2. Sudden delusional ideas
4. Depressive and Euphoric Moods
5. Feeling of emotional improverishment
IV. Positive and Negative Symptoms
Formal Thought Disorder
V. Mental Status Examination
A. General Appearance
1. Deteriorated appearance and manner
2. Social Isolation
3. Lack of Motivation
B. Disorders of Thought and Speech
1. Loosening of associations
2. Disorganization and incomprehensibility
3. Thought Blocking
4. Poverty of Content
7. Stilted Language
8. Loss of ego boundaries
9. Inability to use abstract concepts
C. Disorders of Affect
1. Flatten Affect
2. Reduced emotional responsiveness
3. Inappropriate responses
4. Bizarre emotions
5. Emotion sensitivity
D. Disorders of Ambivalence
E. Disorders of Behaviors
1. Stereotyped behavior
2. Stuporous state
3. Eating Disorders
6. Somatic Symptoms
F. Disorders of Perception
2. Unusual Perceptions
DSM IV Glossary of Culture-Bound Syndromes
VIII. Cognitive Symptoms
Important therapy implications
Has been important for a long time but interesting new developments
IX. Speech Patterns
X. Boundaries of Schizophrenia
Disturbances of Perception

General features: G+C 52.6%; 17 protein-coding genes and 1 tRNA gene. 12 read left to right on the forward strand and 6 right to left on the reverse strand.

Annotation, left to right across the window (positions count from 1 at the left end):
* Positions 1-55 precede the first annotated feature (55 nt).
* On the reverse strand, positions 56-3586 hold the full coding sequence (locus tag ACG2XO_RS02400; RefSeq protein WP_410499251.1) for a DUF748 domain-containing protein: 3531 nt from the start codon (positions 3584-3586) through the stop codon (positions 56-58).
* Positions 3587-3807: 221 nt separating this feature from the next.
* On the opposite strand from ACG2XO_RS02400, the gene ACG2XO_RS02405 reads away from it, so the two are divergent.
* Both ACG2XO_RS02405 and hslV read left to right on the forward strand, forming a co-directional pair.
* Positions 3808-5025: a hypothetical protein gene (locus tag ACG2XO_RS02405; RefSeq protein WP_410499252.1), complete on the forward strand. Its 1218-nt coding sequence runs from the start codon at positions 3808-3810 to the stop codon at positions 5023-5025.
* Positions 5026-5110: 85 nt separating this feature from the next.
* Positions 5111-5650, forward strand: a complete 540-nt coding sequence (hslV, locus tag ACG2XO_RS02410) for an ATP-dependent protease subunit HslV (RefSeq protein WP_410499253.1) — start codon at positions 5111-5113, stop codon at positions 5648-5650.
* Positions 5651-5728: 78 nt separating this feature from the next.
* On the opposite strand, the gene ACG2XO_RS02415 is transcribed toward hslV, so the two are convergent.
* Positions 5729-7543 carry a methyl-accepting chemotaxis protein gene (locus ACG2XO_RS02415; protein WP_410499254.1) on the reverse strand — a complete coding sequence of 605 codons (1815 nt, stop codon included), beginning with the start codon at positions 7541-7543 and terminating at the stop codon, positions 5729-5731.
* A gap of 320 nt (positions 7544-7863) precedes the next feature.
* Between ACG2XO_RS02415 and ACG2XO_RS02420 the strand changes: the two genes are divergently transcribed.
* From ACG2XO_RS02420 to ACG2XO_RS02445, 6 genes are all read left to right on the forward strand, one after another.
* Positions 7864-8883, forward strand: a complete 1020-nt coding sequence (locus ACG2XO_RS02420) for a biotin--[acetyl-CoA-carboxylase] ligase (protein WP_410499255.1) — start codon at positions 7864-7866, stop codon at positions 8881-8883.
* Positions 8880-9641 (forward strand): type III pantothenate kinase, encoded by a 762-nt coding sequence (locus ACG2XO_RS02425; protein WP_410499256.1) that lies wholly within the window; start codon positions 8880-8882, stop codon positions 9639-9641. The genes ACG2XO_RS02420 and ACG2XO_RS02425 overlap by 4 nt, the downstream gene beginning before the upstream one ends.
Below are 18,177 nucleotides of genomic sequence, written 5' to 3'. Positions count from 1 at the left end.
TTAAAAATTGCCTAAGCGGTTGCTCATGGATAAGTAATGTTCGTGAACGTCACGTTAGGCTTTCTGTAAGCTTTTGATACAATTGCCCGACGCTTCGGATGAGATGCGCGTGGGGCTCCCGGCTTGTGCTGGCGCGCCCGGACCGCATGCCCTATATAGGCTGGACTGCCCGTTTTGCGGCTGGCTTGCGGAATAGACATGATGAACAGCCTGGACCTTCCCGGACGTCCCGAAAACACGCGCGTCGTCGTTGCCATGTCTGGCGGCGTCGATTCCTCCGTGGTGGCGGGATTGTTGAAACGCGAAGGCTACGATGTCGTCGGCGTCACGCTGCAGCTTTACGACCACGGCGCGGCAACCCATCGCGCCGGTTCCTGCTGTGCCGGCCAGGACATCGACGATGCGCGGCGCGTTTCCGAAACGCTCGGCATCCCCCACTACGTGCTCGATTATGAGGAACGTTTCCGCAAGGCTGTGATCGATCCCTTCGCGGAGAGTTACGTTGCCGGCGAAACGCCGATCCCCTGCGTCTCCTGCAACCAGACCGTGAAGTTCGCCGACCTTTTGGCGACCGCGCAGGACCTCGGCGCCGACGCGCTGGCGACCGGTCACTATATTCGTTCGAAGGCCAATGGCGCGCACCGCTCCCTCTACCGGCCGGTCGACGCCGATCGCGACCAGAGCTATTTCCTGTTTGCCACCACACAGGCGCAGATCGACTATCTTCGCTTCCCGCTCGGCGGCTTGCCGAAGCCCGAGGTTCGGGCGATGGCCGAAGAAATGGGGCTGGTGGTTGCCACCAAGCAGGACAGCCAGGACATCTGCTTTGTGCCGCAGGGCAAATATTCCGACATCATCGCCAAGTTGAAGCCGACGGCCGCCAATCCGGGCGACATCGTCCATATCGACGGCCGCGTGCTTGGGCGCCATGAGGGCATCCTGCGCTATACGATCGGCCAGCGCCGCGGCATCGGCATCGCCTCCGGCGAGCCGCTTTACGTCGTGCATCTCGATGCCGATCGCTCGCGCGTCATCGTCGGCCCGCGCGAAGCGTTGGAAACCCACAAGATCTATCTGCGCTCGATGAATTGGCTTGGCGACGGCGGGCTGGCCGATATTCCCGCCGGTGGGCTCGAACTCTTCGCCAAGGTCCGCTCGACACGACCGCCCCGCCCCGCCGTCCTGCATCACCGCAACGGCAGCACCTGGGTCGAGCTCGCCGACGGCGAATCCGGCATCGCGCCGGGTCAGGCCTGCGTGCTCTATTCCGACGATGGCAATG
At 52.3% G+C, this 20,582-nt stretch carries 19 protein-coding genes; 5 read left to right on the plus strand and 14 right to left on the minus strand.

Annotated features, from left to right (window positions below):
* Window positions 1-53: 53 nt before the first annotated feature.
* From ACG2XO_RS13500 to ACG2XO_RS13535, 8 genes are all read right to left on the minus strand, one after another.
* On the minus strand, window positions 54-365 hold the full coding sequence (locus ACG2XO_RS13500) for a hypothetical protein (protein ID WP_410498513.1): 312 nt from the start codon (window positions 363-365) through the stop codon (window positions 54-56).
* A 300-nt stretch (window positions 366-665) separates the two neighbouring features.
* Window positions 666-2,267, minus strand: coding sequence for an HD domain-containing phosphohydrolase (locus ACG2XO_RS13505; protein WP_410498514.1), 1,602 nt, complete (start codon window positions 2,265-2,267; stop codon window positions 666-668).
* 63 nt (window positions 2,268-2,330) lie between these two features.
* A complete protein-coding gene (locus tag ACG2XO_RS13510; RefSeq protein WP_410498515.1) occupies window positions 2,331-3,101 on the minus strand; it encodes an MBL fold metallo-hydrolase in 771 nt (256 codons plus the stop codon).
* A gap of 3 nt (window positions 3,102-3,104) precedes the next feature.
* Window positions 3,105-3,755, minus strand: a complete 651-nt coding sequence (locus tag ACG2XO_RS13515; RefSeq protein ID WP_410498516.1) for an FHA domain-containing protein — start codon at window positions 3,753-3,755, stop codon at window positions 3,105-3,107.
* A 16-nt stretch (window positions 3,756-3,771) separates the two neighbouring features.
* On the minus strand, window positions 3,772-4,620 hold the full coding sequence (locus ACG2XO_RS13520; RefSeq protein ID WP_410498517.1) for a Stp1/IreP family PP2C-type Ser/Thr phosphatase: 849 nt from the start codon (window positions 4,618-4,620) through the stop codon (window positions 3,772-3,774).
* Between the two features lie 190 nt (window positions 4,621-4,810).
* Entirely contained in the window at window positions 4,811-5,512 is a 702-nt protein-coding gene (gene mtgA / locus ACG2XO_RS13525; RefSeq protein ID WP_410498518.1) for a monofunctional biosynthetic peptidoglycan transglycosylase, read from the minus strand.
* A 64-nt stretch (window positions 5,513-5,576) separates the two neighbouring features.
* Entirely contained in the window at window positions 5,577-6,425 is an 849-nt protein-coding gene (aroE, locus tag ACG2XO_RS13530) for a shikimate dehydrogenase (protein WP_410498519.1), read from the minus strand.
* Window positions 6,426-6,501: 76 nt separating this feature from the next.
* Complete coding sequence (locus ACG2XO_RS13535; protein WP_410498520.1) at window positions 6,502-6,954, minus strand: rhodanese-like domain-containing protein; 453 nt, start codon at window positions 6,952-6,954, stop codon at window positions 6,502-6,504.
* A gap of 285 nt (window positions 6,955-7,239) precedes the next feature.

Life like perceptions is a balance. Humans operate in at an average expectable environment for which the nervous system is primed. Too much or little sensory stimulation may lead to distortions in perception.
More common then mentioned in the press.
Do a thoughtful mental status examination
Unformed and Complex
Unverifiable and have to associate with behavior
Esquirol (1772-1840) explored the concept in his textbook Des Maladies Mentales (1837) - separated illusion and hallucination
Reflects a problem with reality testing
Association with dreams since early history and furthered by Freud
EEG notes "pontine-geniculate-occipital" waves in REM
Fisher(1969) suggests a raised level of arousal
Decreased central serotonin levels may lead to an increased dopamine
Hallucinations in non-morbid states
Hypnagogic (falling) and Hypnapomic (awakening)
Moore's lightning streaks
Phosphenes occur with movements and even noise
Hallucinations secondary to sensory deprivation
they get more complex as the deprivation continues
Sleep deprivation and jet lag
Phantom Limb - increased if depressive symptoms
Culture and suggestion
Hallucinations Induced by Pharmacological Agents
Antidepressants - often of the visual modality
Case reports with buproion
MAO least likely
also occur in withdrawal
visual which go away with the treatment with naloxone